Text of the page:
"House stealing" on the Internet - MSNewsNow.com - Jackson, MS

"House stealing" on the Internet

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This consumer warning.

Due to the economy rental homes are hot properties right now.

Even hotter, scam artists advertising homes for rent online illegally that they do not own.

Last year we investigated this overseas rip off called "house stealing."

A reservoir area home for sale ended up on Craigslist as a rental property, really cheap.

It freaked the owner out when people showed up on her doorstep.

"It scared me to death and I know people are out of jobs and money and times are hard and the thought of someone would use my home to steal money from somebody was just sickening," Dana Harpole said.

Again in June, WLBT reported on a 3 bedroom property listed on Hotpads.com for $800 a month rent, fully furnished with utilities.

The bogus renter claimed to be in England.

"Some of them are being told they will be handed the keys to the property before they have ever been inside the property," said Jo Usry, CEO of the Jackson Association of Realtors.

The latest person who had their home virtually stolen online, Sharon Durham.

A realtor.

Information on the realtors personal 3,000 square foot northeast Jackson home was ripped off and re-posted by a stranger on a third web site.

"My house is not for rent," Durham said.

Has it ever been for rent? Never has."

Yet Friday people from Tennessee showed up on the doorstep to rent the sprawling home.

"They were trying to be sure that it was legit. They felt like something was not right," said Durham at her home Tuesday.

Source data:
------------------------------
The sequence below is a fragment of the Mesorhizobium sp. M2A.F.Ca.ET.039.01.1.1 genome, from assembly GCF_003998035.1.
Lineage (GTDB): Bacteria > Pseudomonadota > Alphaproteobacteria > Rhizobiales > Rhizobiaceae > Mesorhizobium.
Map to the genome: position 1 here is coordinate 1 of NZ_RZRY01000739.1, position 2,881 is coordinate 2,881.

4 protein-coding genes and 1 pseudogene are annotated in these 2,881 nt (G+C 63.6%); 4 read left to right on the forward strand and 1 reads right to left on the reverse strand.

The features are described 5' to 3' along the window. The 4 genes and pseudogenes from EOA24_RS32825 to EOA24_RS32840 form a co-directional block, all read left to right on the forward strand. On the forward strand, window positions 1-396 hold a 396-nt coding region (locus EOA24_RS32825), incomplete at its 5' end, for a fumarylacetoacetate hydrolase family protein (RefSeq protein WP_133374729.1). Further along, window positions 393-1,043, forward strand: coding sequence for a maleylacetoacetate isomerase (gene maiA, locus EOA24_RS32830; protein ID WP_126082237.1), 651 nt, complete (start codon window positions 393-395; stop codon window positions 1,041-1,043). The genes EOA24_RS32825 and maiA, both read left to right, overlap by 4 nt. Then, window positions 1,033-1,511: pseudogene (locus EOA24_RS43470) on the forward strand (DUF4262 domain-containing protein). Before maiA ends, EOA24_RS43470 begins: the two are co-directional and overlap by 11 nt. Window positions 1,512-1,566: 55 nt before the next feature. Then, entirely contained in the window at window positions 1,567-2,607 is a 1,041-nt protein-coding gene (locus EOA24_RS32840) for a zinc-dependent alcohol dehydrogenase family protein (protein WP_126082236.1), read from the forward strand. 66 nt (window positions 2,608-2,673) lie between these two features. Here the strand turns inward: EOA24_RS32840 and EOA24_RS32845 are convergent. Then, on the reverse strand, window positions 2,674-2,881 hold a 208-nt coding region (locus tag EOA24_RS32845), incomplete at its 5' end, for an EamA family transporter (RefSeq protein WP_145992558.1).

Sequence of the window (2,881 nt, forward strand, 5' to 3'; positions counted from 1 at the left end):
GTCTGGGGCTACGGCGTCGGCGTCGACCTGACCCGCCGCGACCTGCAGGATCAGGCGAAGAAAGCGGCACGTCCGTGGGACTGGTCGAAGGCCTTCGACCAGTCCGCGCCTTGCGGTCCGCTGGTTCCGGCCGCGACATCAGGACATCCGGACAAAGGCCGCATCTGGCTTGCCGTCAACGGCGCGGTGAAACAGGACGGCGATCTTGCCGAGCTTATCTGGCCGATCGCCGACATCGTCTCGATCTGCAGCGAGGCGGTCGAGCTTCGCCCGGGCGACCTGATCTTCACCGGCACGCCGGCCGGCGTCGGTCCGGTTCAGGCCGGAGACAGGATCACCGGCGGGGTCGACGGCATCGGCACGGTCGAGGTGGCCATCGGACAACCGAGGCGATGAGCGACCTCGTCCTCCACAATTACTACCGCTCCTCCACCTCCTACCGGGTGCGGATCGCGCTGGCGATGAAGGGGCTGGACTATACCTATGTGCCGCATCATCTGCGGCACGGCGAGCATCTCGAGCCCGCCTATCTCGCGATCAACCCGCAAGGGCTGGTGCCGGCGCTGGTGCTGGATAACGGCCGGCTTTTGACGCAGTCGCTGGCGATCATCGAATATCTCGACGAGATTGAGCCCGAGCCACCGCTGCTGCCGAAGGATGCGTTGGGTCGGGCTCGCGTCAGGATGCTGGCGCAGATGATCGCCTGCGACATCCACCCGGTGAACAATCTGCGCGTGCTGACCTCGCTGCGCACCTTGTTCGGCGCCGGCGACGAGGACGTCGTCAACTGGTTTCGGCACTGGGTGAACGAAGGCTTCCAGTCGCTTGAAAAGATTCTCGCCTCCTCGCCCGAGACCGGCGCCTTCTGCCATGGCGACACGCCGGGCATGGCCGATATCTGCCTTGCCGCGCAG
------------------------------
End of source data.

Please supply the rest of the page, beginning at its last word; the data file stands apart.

And it wasn't.

Overseas scammers faked Durham's legitimate sales listing, illegally cutting and pasting information and pictures onto other web sites.

The phones rang off the hook.

"Over 100 calls in a week," Durham said.

"You're kidding?" "No, that's because the rent was listed at $800 a month and $650 deposit."

The Tennessee couple showed Sharon Durham an online reply from a Deborah Durham.

This person posed at the real homeowner.

She even used the same last name. 

Red flag number 2: This person claimed to be in London and needed a tenant.

"The grammar is very poor so that's also a red flag," Sharon Durham said.

Even better, the scammer is in a big hurry, needs a tenant urgently according to the fake listing.

The scammers' email to the Tennessee couple indicates the beautiful home is shown by "drive by only!"

You don't get to inspect the house before you rent or get the key, until you wire the stranger about $1500.

"Many people will think it's a great deal for $800 a month and send them a security deposit and I'm sure never heard from them," Durham said.

Experts say be sure you are familiar with online rental property before you bank on a front door key.

When we showed the latest phony rental listing on a third web site, Bill Moak with the Better Business Bureau said, "This is spreading out a little bit from what we are familiar with."

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